Correo Diplomatico Saharaui
Inhofe and Leahy at the head of 25 colleagues to urge Biden to reverse Western Sahara's wrong decision
February 18, 2021
U.S. Senators Jim Inhofe (R-Okla.) And Patrick Leahy (D-Vt.) Today led 25 of their Senate colleagues in sending a letter urging President Biden to reverse the earlier wrong decision to officially acknowledge the illegitimate claims of the Kingdom of Morocco of sovereignty over Western Sahara and renew the United States' commitment to seeking a referendum on self-determination for the Sahrawi people of Western Sahara.
The senators wrote: “The previous administration's abrupt decision on December 11, 2020 to officially acknowledge the Kingdom of Morocco's illegitimate sovereignty claims over Western Sahara was shortsighted, undermined decades of consistent US policy, and alienated a number of Significant of African Nations. We respectfully urge you to reverse this wrong decision and re-engage the United States in seeking a referendum on self-determination for the Sahrawi people of Western Sahara.
They continued: “The United States owes the Sahrawi people to honor our commitment, to help ensure that Moroccans comply with theirs, and to carry out this referendum. The Sahrawi people deserve the right to freely choose their own destiny. We look forward to having you as a partner in this effort. "
Senators who joined in sending this letter were: Senators John Boozman (R-Ark.), Angus King, Jr. (I-Maine), Mike Rounds (R-S.D.), Joe Manchin III (D-W.Va.), John Hoeven (R-N.D.), Deb Fischer (R-Neb.), Richard Shelby (R-Ala.), Sheldon Whitehouse (D-R.I.), Maria Cantwell (D-Wash.), Susan M. Collins (R-Maine), Rob Portman (R-Ohio), Kevin Cramer (R-N.D.), Shelley Moore Capito (R-W.Va.), Cory Booker (D-N.J.), Lisa Murkowski (R-Alaska ), Jack Reed (DR.I.), Kyrsten Sinema (D-Ariz.), Roger Wicker (R-Miss.), Mazie K. Hirono (D-Hawaii), Cindy Hyde-Smith (R-Miss.), Jeanne Shaheen (DN .H.), Chris Van Hollen (D-Md.), Mark Kelly (D-Ariz.), Ben Ray Lujan (D-N.M.) and Dick Durbin (D-Ill.).
The full text of this letter can be viewed here and below.
Dear President Biden:
The previous administration's abrupt decision on December 11, 2020 to officially acknowledge the Kingdom of Morocco's illegitimate sovereignty claims over Western Sahara was shortsighted, undermined decades of coherent American policy, and alienated a significant number of nations. African. We respectfully urge you to reverse this erroneous decision and re-engage the United States in pursuing a referendum on self-determination for the Sahrawi people of Western Sahara.
The fate of the Sahrawi people has been in limbo since the United Nations first passed a resolution calling for a referendum on self-determination in 1966. For more than five decades after United Nations action, the simple and fundamental goal of the Sahrawi people to freely decide, for themselves, their destiny has been blocked and subjected to broken promise after broken promise.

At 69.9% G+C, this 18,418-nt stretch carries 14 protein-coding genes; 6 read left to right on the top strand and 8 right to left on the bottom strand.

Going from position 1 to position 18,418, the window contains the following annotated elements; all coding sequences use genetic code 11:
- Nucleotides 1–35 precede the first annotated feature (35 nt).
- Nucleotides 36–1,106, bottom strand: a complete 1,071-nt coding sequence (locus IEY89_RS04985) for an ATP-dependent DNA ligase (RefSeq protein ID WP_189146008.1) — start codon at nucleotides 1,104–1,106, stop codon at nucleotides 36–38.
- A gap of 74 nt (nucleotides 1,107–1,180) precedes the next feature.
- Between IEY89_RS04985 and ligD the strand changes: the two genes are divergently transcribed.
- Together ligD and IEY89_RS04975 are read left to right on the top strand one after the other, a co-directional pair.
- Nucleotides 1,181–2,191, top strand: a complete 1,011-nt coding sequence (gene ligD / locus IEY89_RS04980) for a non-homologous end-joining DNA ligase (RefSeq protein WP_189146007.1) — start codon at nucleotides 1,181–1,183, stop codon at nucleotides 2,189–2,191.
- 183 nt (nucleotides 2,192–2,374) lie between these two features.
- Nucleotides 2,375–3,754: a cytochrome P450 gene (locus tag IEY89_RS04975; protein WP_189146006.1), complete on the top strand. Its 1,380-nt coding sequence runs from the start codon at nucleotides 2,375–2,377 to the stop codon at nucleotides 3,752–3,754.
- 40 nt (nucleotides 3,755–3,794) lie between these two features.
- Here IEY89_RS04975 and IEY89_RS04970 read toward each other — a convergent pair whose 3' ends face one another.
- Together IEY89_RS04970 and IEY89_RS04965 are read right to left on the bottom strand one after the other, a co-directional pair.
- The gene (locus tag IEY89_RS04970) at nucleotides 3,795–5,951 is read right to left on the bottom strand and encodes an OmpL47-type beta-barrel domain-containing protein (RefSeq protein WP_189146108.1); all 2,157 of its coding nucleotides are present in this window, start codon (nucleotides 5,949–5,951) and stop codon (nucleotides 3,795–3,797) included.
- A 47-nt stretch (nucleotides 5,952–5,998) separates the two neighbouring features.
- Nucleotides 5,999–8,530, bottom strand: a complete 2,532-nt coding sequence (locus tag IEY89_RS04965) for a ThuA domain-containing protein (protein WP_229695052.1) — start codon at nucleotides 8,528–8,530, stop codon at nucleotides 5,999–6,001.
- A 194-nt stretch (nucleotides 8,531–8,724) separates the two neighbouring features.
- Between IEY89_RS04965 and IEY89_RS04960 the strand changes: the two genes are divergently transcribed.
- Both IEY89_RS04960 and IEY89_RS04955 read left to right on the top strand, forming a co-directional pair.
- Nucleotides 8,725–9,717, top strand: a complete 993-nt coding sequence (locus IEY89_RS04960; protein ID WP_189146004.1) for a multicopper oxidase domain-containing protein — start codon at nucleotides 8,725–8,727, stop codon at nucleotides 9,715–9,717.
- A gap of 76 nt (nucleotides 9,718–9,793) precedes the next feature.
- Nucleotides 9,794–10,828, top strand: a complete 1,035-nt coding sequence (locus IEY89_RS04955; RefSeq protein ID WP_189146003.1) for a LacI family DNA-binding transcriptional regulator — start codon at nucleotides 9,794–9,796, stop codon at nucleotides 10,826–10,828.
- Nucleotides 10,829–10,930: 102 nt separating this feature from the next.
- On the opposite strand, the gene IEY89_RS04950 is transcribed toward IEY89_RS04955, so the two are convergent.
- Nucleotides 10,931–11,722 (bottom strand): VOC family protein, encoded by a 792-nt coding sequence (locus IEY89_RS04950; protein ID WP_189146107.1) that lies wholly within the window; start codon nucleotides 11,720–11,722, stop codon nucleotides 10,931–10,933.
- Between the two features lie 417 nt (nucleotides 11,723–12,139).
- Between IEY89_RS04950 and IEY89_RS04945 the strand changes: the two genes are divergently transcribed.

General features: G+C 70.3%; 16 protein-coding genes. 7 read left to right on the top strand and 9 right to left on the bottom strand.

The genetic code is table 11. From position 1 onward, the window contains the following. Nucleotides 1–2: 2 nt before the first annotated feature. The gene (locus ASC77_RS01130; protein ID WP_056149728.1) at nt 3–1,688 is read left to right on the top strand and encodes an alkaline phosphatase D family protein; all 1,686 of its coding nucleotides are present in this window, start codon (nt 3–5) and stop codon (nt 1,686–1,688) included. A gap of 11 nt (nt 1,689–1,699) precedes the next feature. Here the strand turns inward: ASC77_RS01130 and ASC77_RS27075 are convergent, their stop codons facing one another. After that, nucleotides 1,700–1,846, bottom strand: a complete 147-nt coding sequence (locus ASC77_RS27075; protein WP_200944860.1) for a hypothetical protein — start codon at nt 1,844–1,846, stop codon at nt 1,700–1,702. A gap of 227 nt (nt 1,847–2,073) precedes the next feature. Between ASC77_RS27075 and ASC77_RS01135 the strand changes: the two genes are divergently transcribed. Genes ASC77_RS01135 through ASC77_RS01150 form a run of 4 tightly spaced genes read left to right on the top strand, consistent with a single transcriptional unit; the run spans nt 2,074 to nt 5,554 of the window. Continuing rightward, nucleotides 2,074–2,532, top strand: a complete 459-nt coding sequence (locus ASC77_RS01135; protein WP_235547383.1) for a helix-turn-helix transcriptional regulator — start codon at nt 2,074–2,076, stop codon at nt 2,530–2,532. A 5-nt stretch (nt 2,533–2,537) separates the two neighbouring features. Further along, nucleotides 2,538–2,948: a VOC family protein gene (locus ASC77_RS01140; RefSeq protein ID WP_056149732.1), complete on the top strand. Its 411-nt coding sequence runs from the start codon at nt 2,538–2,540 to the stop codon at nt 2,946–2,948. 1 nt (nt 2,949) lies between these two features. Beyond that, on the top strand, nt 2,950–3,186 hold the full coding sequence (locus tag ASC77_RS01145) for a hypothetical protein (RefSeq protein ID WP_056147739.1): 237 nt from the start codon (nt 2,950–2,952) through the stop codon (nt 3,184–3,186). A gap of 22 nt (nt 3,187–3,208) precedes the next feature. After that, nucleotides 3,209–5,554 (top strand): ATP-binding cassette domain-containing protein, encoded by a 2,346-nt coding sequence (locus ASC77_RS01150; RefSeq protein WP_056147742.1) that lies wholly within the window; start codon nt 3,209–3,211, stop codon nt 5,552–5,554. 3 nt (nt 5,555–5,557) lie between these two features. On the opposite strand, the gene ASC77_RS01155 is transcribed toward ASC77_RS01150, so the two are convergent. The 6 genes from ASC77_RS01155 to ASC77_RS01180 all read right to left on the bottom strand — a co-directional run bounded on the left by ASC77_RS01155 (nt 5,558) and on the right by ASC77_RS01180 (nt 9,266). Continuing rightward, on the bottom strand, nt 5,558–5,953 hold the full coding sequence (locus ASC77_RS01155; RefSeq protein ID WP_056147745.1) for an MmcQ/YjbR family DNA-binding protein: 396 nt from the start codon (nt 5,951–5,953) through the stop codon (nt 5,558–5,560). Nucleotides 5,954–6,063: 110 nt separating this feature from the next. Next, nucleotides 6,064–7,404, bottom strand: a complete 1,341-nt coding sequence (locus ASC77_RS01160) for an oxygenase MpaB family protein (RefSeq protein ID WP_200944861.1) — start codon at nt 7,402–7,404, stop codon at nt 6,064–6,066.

The issue of Moroccan sovereignty claims over Western Sahara is not new. The International Court of Justice rejected such claims in 1975, clearly stating that the materials and information provided by Morocco "did not establish any link of territorial sovereignty between the territory of Western Sahara and the Kingdom of Morocco." Despite the unequivocal judgment of the Court, Morocco maintained its illegal claim on Western Sahara and, after decolonization, attempted to annex the territory by force. The people of Western Sahara, acting through the Polisario, defended their rights and their land.
After more than a decade of violence, the United Nations finally intervened in 1991 and both sides agreed to a ceasefire and a way forward. Under the so-called "Settlement Plan", Morocco and Western Sahara agreed to hold a referendum and established the United Nations Mission for the Referendum in Western Sahara, a mission that has been repeatedly extended and continues to this day.
Subsequent diplomatic efforts, including those led by former Secretary of State James Baker, worked on multiple plans with Morocco and Western Sahara, including, in particular, the so-called 'Houston Agreement', which re-engaged Morocco and Western Sahara. in 1997 to a referendum on self-determination. Morocco, recognizing that they would likely lose a vote, effectively withdrew from the negotiations the following year by declaring that they would never accept a referendum that included independence as a potential outcome, despite years of promises to the contrary. Tragically, Morocco's unwillingness to negotiate in good faith has been a constant theme over the years.
The situation in Western Sahara has been called a "frozen conflict", where there is no resolution, but no active conflict is perceived. This makes it easier for the rest of the world to forget about the plight of the Saharawi people. Calling this a "frozen conflict" makes it seem harmless, when the reality is that it is anything but.
Tens and tens of thousands of Sahrawis live in refugee camps, mainly in Tindoof, Algeria. They have been forced to leave their homes pending a resolution. Allowing this process to stop year after year has cost them a generation of freedom. Some of us have visited those camps many times, as recently as 2019, where we clearly saw their persistence and hope.
The United States owes the Sahrawi people to honor our commitment, to help ensure Moroccans live up to theirs, and to carry out this referendum. The Sahrawi people deserve the right to freely choose their own destiny. We look forward to having you as a partner in this endeavor.